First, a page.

Sachin Tendulkar, captain of the India Legends, lofted Makhaya Ntini of the South Africa Legends towards the long-on boundary fence and fans erupted at the Kanpur Stadium where the two teams were playing the first match of the 2022 Road Safety World Series T20 tournament. For a brief moment, it was yesterday once more.
I could not but think of January 1992, when Tendulkar had a magnificent first tour of Australia, and back home, India lost a precious, young cricketer in a road accident. A Road Safety Series is the best way to remember Dhruv Pandove, a bright talent lost too soon.
In the bleak midwinter of 1985, I was in Srinagar representing Himachal Pradesh in an away tour for the zonal U-15 nationals. A day before the match, on a foggy morning on my way to the lush green Shere-i-Kashmir Stadium I saw through the mist a stocky, balanced, left-handed batsman taking serious throw-downs just inside the boundary. It was a semi-formal net where he just had his right leg pad on, he must have been wearing a guard and he had on his batting gloves.
Dhruv Pandove was being treated as special. I was transfixed seeing him bat in the shroud of the mist, the stadium grill, and drizzle between us. There was complete harmony in how he met the ball and not once was he in no man’s land during that period. Dhruv was way quicker than it seemed he would be given his broad frame. Within a year there would be a buzz around his name.
I knew in a second that if this boy, younger than me, was what would play cricket or India, I would need six more lives before thinking of doing the same.
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Dhruv, the son of BCCI (Board of Control for Cricket in India) heavyweight M P Pandove, died at 18 in a road accident while returning to hometown Patiala in a Maruti Omni having played a Deodhar Trophy match against South Zone. The Wisden Almanack carried an obituary. “Pandove, Dhruv Mahender, was killed in a car accident near New Delhi on January 31, 1992. He was an attractive left-handed batsman, full of promise, and at 18 was already being tipped for Test honours. The Indian team observed two minutes’ silence for him before the start of play during the Fifth Test match against Australia in Perth. In November 1987, aged only 13, he made 94 for Punjab against Himachal Pradesh on his debut in the Ranji Trophy—an astonishing achievement—and a year later he hit 137 against Jammu and Kashmir in his third first-class match. He became the youngest player ever to have reached 1,000 runs in the Ranji Trophy when he scored 170, his second century, against Services a few weeks before his death,” it read.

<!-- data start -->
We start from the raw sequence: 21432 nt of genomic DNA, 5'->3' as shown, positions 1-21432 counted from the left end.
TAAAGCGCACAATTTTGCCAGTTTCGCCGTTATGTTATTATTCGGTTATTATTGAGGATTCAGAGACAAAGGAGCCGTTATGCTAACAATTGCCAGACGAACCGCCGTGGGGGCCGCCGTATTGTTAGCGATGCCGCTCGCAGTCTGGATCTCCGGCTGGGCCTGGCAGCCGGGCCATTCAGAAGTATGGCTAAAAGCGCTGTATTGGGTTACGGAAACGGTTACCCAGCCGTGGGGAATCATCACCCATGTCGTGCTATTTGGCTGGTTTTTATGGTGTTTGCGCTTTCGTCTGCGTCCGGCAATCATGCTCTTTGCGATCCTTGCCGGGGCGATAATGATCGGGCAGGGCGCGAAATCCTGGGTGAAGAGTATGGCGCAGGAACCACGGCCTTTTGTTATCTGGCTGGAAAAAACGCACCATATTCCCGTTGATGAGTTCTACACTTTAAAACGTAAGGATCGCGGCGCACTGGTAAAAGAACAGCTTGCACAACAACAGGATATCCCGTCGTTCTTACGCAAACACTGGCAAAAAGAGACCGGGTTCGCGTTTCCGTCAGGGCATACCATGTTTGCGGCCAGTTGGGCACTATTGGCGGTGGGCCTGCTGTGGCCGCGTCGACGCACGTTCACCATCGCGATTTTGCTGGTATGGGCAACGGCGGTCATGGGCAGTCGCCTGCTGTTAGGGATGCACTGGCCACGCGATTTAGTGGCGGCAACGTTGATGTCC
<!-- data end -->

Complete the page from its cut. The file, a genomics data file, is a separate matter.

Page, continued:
Dhruv had taken a train from Sambalpur in Odisha to Ambala Cantt, from where he set off for home in a cab in the night on January 31, 1982. The car crashed soon after, killing Dhruv and the driver and leaving another passenger critically injured.
He died during the series where Sachin Tendulkar, then 19, announced himself to the world making an excellent hundred in the Sydney Test and then an unbelievable one in Perth. Navjot Singh Sidhu, the one who had made it from Patiala, must have led the silence for the loss of a rare cricketing gem. The Patiala stadium has been rechristened after Dhruv Pandove and road safety must never forget the tragic loss.
Anil Kumble, who bowled to Dhruv in the Deodhar trophy match that turned out to be the last for the stocky left-handed opening batsman, said, “I remember Dhruv as a good, up and coming batsman. It was so sad to see a talent promise the world and then suddenly leave it.”
After Srinagar, I saw Dhruv in action while playing the U-17 in Patiala. Ajay Jadeja was a name being mentioned at that time for immediate selection to the Indian cricket team and he was playing for Delhi in a team led by Nikhil Chopra’s (Nikhil also played for India) elder brother Vikram Chopra—much more well-known for his “I say chaps” role alongside Shah Rukh Khan in the TV serial Fauji.
I also met Dhruv Pandove when he played in my home-town Mandi. I spent two hours chatting in his hotel room and some of the Punjab players also came home. The thing that struck me and that I saw and heard others mention about him was how he looked like a million dollars every time he walked out to bat. He would run his teammates’ runs as hard as he would run his—sign of a big player—and he never looked rushed. That time he had to play fast-bowlers is something of a gift, you either have it or you don’t, and Dhruv had that ability to meet the ball at the precise point to begin with.
Dhruv was a livewire with an infectious energy about him and he was also a kid with a very solid head. A cricketing head on young shoulders. There was a unique in-built stability about him: He looked and played the part.
Jadeja, who must have played a lot of junior cricket with Dhruv in the opposition side and in the same dressing room when the zonal sides must have been picked, reminisced, “He had so much life in him. I have not seen anyone so young so fearless. He could take on anyone. His spirit to fight was infectious.”
Road Safety and Cricket: For those who saw and played with Dhruv Pandove the irony could not have been keener.
(Deepan Joshi is a Senior Editor at Opoyi. He played cricket at the U-15, U-17, and U-19 junior national level.)